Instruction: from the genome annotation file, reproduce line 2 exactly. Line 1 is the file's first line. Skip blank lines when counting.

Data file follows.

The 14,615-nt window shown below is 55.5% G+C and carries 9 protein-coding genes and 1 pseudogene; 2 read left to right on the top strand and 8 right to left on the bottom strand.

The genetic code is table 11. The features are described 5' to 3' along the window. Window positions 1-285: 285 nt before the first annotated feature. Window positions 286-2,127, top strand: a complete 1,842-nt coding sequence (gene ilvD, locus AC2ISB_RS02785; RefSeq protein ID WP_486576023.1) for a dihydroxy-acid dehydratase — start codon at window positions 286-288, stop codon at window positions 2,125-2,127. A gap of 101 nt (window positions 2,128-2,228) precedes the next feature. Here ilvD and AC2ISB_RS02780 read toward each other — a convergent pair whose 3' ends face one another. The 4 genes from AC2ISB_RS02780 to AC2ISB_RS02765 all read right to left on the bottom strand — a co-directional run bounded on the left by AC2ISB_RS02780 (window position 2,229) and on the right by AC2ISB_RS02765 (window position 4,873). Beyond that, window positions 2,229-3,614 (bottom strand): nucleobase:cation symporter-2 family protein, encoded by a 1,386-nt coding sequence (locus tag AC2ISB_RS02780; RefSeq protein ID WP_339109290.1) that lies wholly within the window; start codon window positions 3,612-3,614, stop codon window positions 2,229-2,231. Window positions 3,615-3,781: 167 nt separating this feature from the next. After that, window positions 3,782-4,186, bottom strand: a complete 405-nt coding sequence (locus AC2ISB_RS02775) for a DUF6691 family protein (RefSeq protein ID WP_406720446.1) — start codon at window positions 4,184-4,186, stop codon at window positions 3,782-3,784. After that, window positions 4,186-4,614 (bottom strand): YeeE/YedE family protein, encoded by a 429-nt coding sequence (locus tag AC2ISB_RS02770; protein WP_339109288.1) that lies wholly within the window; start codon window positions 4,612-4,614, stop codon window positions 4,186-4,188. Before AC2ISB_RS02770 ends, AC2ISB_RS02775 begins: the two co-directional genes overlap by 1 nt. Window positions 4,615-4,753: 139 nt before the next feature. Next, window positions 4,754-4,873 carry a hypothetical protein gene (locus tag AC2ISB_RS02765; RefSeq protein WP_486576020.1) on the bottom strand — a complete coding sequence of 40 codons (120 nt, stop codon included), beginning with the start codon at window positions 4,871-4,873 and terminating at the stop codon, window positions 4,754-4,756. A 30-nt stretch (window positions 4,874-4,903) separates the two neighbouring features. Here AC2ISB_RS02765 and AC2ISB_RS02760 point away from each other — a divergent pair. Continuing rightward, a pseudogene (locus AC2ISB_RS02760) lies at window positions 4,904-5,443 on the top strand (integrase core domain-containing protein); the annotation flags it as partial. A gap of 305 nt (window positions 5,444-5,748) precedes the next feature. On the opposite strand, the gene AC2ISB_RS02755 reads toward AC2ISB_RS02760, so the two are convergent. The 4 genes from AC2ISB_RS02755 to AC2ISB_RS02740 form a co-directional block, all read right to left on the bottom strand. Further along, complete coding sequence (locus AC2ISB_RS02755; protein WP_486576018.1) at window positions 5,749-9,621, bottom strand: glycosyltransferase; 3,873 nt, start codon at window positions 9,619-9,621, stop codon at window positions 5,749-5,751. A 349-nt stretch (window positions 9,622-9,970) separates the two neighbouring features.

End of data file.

The genetic code is table 11. The features are described 5' to 3' along the window. Window positions 1-285: 285 nt before the first annotated feature. Window positions 286-2,127, top strand: a complete 1,842-nt coding sequence (gene ilvD, locus AC2ISB_RS02785; RefSeq protein ID WP_486576023.1) for a dihydroxy-acid dehydratase — start codon at window positions 286-288, stop codon at window positions 2,125-2,127. A gap of 101 nt (window positions 2,128-2,228) precedes the next feature. Here ilvD and AC2ISB_RS02780 read toward each other — a convergent pair whose 3' ends face one another. The 4 genes from AC2ISB_RS02780 to AC2ISB_RS02765 all read right to left on the bottom strand — a co-directional run bounded on the left by AC2ISB_RS02780 (window position 2,229) and on the right by AC2ISB_RS02765 (window position 4,873). Beyond that, window positions 2,229-3,614 (bottom strand): nucleobase:cation symporter-2 family protein, encoded by a 1,386-nt coding sequence (locus tag AC2ISB_RS02780; RefSeq protein ID WP_339109290.1) that lies wholly within the window; start codon window positions 3,612-3,614, stop codon window positions 2,229-2,231. Window positions 3,615-3,781: 167 nt separating this feature from the next. After that, window positions 3,782-4,186, bottom strand: a complete 405-nt coding sequence (locus AC2ISB_RS02775) for a DUF6691 family protein (RefSeq protein ID WP_406720446.1) — start codon at window positions 4,184-4,186, stop codon at window positions 3,782-3,784. After that, window positions 4,186-4,614 (bottom strand): YeeE/YedE family protein, encoded by a 429-nt coding sequence (locus tag AC2ISB_RS02770; protein WP_339109288.1) that lies wholly within the window; start codon window positions 4,612-4,614, stop codon window positions 4,186-4,188. Before AC2ISB_RS02770 ends, AC2ISB_RS02775 begins: the two co-directional genes overlap by 1 nt. Window positions 4,615-4,753: 139 nt before the next feature. Next, window positions 4,754-4,873 carry a hypothetical protein gene (locus tag AC2ISB_RS02765; RefSeq protein WP_486576020.1) on the bottom strand — a complete coding sequence of 40 codons (120 nt, stop codon included), beginning with the start codon at window positions 4,871-4,873 and terminating at the stop codon, window positions 4,754-4,756. A 30-nt stretch (window positions 4,874-4,903) separates the two neighbouring features. Here AC2ISB_RS02765 and AC2ISB_RS02760 point away from each other — a divergent pair. Continuing rightward, a pseudogene (locus AC2ISB_RS02760) lies at window positions 4,904-5,443 on the top strand (integrase core domain-containing protein); the annotation flags it as partial. A gap of 305 nt (window positions 5,444-5,748) precedes the next feature. On the opposite strand, the gene AC2ISB_RS02755 reads toward AC2ISB_RS02760, so the two are convergent. The 4 genes from AC2ISB_RS02755 to AC2ISB_RS02740 form a co-directional block, all read right to left on the bottom strand. Further along, complete coding sequence (locus AC2ISB_RS02755; protein WP_486576018.1) at window positions 5,749-9,621, bottom strand: glycosyltransferase; 3,873 nt, start codon at window positions 9,619-9,621, stop codon at window positions 5,749-5,751. A 349-nt stretch (window positions 9,622-9,970) separates the two neighbouring features.